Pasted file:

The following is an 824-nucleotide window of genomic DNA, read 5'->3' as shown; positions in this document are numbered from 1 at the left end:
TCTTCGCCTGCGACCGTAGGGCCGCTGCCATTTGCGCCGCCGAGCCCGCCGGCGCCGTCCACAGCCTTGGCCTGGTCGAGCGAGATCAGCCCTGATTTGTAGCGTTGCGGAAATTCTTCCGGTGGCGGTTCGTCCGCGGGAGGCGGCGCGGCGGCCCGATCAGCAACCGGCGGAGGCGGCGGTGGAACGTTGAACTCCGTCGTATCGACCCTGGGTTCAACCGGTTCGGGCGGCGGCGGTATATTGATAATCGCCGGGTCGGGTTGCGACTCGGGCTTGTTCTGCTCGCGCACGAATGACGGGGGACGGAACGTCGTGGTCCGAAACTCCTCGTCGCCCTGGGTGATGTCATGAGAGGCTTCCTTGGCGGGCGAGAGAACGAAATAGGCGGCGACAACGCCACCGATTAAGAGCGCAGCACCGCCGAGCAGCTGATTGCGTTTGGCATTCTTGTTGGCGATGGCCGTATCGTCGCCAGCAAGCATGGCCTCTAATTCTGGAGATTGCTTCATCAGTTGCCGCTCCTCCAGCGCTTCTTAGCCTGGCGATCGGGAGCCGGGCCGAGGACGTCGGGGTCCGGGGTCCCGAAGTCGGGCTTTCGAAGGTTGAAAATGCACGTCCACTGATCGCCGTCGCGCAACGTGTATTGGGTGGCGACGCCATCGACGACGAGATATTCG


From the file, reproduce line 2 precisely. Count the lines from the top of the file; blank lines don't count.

TCTTCGCCTGCGACCGTAGGGCCGCTGCCATTTGCGCCGCCGAGCCCGCCGGCGCCGTCCACAGCCTTGGCCTGGTCGAGCGAGATCAGCCCTGATTTGTAGCGTTGCGGAAATTCTTCCGGTGGCGGTTCGTCCGCGGGAGGCGGCGCGGCGGCCCGATCAGCAACCGGCGGAGGCGGCGGTGGAACGTTGAACTCCGTCGTATCGACCCTGGGTTCAACCGGTTCGGGCGGCGGCGGTATATTGATAATCGCCGGGTCGGGTTGCGACTCGGGCTTGTTCTGCTCGCGCACGAATGACGGGGGACGGAACGTCGTGGTCCGAAACTCCTCGTCGCCCTGGGTGATGTCATGAGAGGCTTCCTTGGCGGGCGAGAGAACGAAATAGGCGGCGACAACGCCACCGATTAAGAGCGCAGCACCGCCGAGCAGCTGATTGCGTTTGGCATTCTTGTTGGCGATGGCCGTATCGTCGCCAGCAAGCATGGCCTCTAATTCTGGAGATTGCTTCATCAGTTGCCGCTCCTCCAGCGCTTCTTAGCCTGGCGATCGGGAGCCGGGCCGAGGACGTCGGGGTCCGGGGTCCCGAAGTCGGGCTTTCGAAGGTTGAAAATGCACGTCCACTGATCGCCGTCGCGCAACGTGTATTGGGTGGCGACGCCATCGACGACGAGATATTCG